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The Future Is Now (Onstage)

Date: Apr 21, 2015
How writer-director Aya Ogawa brings video game technology to the theatre


At first glance, theatre and video games appear to represent polar opposite forms of entertainment. One is an irreproducible live event shared by many; the other a simulation of an experience directed entirely by its participants.

Aya Ogawa's new play sets out not only to demonstrate the overlaps between stagecraft and gaming technology, but also to combine them in innovative ways. In a Play Company production now at Walkerspace, Ludic Proxy infuses video games into three temporally distinct acts. The first looks back at Pripyat, Ukraine during the 1986 Chernobyl nuclear disaster; the second unfolds in present-day Fukushima in the wake of the 2011 earthquake; and the third imagines a post-apocalyptic future.

"I'm not necessarily a technology person," says Ogawa. "Most of the time I feel very anxious about technology in the theatre because I tend to make projectors explode." The writer-director was nonetheless intrigued by a video game her husband played a few years ago called Uncharted, "one of those Indiana Jones types -- swashbuckling, fighting evil Nazis, lots of explosions and guns and monsters." At one point in this hyper-violent game, she remembers, there was a Himalayan village where the player could just wander, chatting with local farmers or idly playing soccer. Ogawa, who at the time was developing a play with Adhikaar, a Nepalese community organization in Queens, was struck by how specifically the game's designers had rendered the village. "I was like, 'Why is this very peaceful scene in the middle of this violent game? What if this were actually based on a real place? What if one of the Nepalese women recognized this village as their home?'"

A friend pointed her to another game set in Pripyat, a kind of post-nuclear zombie thriller with a similar attention to geographic detail. Then the Fukushima earthquake and subsequent nuclear radiation scare occurred, and Ogawa found herself following news reports with fevered obsession. In terms of playwriting, she says, "everything started to fall into place."


Although initially drawn to the outrage of public tragedies being turned into consumable entertainment –"How long before a game about Fukushima?" she wonders – Ogawa shifted her focus away from a superficial criticism of the gaming industry and toward the idea that today's high-tech entertainment is a means of coping with "real fears we have about living in this modern world."

Those fears are apparent in all three stories. In act one, a woman who lived in Pripyat until the Chernobyl disaster delves into the trauma of her past. She is startlingly faced with a virtual facsimile of her abandoned childhood home when her teenaged nephew begins to play a shooter game in the highly specific post-nuclear wreckage. Ogawa's actors maneuver tiny cameras through a miniature replica of the woman's house, projecting the live feed onto the theatre's walls in a convincing likeness of a video game. "The decision to go super low-tech and use medical cameras inside of the model of the apartment felt like absolutely the right direction to go," she says.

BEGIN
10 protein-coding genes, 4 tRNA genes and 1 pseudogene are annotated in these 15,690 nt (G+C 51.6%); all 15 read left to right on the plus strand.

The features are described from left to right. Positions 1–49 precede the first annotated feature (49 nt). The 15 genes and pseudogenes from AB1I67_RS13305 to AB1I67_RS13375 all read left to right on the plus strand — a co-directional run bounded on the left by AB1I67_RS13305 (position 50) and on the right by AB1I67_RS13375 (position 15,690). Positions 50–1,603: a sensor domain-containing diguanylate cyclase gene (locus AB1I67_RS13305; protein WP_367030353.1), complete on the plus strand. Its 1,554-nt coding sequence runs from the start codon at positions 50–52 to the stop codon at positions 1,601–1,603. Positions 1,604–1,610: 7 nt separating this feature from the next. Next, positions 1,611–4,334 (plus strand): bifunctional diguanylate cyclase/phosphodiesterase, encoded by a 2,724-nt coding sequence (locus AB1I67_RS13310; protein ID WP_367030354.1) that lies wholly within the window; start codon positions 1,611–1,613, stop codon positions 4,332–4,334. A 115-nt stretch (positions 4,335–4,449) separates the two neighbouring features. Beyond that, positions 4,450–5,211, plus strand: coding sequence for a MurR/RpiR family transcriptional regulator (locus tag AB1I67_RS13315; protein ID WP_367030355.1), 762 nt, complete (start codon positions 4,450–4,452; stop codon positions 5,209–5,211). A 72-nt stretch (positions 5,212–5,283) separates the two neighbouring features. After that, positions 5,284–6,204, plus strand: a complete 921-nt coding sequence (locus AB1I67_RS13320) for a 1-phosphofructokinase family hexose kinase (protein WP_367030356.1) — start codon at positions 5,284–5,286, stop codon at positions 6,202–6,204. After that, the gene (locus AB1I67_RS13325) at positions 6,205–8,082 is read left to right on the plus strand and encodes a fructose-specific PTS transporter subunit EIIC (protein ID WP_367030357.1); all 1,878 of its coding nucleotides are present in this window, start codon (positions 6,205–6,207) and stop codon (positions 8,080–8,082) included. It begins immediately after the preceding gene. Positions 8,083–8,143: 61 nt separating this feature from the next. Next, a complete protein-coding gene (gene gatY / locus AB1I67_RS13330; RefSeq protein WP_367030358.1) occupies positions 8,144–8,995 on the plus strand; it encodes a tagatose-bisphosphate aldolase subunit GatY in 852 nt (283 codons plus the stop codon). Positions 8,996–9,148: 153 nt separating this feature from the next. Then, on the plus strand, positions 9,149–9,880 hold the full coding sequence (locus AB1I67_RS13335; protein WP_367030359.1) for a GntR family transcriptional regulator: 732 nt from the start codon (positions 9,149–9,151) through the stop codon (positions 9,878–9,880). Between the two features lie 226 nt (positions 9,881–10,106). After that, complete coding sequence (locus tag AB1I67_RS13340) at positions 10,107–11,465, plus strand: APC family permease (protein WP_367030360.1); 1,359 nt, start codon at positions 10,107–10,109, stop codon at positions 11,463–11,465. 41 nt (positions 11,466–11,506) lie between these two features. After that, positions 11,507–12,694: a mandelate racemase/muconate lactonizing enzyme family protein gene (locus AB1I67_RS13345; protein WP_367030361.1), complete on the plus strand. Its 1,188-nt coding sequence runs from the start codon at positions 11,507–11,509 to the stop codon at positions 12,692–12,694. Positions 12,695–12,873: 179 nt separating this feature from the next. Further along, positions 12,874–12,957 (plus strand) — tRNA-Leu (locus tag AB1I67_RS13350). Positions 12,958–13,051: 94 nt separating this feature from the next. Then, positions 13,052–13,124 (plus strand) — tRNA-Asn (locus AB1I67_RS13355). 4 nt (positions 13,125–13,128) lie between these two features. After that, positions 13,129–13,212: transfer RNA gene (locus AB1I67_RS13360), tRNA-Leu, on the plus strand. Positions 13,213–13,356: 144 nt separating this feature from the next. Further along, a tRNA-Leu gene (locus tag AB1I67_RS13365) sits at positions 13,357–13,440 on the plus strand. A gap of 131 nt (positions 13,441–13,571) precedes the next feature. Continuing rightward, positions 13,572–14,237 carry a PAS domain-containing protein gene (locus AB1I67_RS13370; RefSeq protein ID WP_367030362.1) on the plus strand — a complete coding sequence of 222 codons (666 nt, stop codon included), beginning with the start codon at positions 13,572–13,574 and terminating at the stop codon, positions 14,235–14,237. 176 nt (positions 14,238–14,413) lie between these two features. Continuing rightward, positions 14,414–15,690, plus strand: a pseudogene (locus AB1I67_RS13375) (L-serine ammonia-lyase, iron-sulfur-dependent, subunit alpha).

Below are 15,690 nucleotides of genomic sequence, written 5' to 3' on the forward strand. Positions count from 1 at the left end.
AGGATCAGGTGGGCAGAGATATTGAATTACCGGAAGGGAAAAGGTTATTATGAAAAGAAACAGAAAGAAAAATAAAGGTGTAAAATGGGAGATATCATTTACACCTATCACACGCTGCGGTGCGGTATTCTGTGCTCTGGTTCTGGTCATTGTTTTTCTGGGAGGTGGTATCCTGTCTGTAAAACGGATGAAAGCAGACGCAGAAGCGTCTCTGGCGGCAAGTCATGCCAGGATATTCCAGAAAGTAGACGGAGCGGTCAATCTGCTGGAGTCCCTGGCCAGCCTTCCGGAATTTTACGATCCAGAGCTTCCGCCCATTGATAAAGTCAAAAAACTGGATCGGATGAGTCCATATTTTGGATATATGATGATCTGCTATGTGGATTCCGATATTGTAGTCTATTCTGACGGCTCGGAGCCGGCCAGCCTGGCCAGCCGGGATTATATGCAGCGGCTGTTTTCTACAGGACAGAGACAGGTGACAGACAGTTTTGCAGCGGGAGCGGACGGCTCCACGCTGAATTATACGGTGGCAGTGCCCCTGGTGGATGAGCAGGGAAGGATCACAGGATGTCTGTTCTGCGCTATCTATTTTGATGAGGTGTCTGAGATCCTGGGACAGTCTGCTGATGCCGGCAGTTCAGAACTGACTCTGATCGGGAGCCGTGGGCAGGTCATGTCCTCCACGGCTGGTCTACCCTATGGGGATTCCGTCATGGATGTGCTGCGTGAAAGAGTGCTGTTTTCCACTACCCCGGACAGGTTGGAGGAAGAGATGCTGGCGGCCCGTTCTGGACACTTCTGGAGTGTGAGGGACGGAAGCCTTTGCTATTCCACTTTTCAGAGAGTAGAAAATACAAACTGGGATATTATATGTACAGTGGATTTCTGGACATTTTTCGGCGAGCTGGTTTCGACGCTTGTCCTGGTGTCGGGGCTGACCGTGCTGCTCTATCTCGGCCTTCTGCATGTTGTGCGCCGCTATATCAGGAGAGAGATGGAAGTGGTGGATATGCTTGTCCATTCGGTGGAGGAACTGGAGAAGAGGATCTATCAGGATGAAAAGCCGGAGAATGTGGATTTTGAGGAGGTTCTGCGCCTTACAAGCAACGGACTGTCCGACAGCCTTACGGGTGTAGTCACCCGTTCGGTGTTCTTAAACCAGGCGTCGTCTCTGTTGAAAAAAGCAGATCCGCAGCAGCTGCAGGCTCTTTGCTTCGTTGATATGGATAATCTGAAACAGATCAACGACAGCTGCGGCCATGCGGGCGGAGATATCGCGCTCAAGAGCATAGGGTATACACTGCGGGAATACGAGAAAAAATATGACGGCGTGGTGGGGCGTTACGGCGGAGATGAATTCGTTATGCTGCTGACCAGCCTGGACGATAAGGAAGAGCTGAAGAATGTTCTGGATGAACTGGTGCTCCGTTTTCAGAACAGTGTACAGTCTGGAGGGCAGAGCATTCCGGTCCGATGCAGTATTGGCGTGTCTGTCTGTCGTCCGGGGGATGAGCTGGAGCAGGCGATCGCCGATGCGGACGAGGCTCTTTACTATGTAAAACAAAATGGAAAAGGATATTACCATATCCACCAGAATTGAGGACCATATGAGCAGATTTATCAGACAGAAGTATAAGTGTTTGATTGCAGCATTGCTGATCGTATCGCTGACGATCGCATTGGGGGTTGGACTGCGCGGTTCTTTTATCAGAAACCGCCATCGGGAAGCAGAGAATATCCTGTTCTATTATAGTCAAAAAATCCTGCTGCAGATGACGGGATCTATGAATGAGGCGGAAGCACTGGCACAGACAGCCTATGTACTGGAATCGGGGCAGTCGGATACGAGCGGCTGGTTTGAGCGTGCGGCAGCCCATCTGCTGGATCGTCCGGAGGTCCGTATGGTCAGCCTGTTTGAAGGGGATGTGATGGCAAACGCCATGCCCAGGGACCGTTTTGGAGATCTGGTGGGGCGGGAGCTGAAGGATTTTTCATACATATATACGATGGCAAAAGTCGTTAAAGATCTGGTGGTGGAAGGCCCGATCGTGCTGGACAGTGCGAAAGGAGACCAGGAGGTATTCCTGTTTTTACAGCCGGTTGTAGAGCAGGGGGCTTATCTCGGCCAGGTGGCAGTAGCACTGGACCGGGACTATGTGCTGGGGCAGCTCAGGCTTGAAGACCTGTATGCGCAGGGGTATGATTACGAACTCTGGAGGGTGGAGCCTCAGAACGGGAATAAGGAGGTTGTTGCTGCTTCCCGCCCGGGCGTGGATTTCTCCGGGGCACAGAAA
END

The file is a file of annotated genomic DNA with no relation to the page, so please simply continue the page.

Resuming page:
Since act two is set in the present, it necessitated a different aspect of gaming. As Ogawa points out, "the present is the only moment we actually have the ability to take action." The audience therefore decides which path the characters take by holding up numbered signs, choosing from a list of options projected on the walls. The choose-your-own adventure format took on multiple iterations as Ogawa developed the idea, first trying the zombie genre and forcing audiences to decide between such horrors as whether to kill a zombified baby. "We had a couple workshop presentations with it and audiences were pissed," she remembers. "They didn't trust me anymore as a storyteller."

After transitioning to a more realistic story between two sisters, Ogawa experimented with how the audience votes. "Placing that in the round has really interesting implications," she says, as everyone holding up signs can see each other's choices. In the lobby after each show, a diagram maps out which path of options they and past audiences have voted on. (When asked toward the end of the scene whether one character should abandon her sister and save herself, 100 percent of audiences thus far have opted for her to stay.)

As for act three, Ogawa struggled with how to represent a futuristic dystopia onstage. "I was really worried about the third act because the sci-fi genre is so present. It was impossible to talk about without talking about movies." Rather than try to imitate blockbusters with a small theatre budget, she chose to use surgical gloves lighting up at the fingertips and minimalist white costumes to suggest a high-tech culture. "If they want to see Minority Report, they can go see Minority Report," she adds.

The final act's gaming technology takes on a more ethereal quality to reflect how we think about the distant future. "The only way we can engage with the future is through hopes and dreams," Ogawa says. "So a jarring dream logic infuses the third act, culminating with a dream sequence that takes the audience into a collapse of time and story." As all three narratives intertwine, she explains, the audience catches a glimpse of "what it means to be living now, and what we might imagine for the future." Watching this fusion of story and media, we also catch a fascinating glimpse of the possibilities of high-tech theatre itself.


Top photo: Ayesha Jordan and Christopher Henry in a scene from Ludic Proxy. Photo by Carol Rosegg.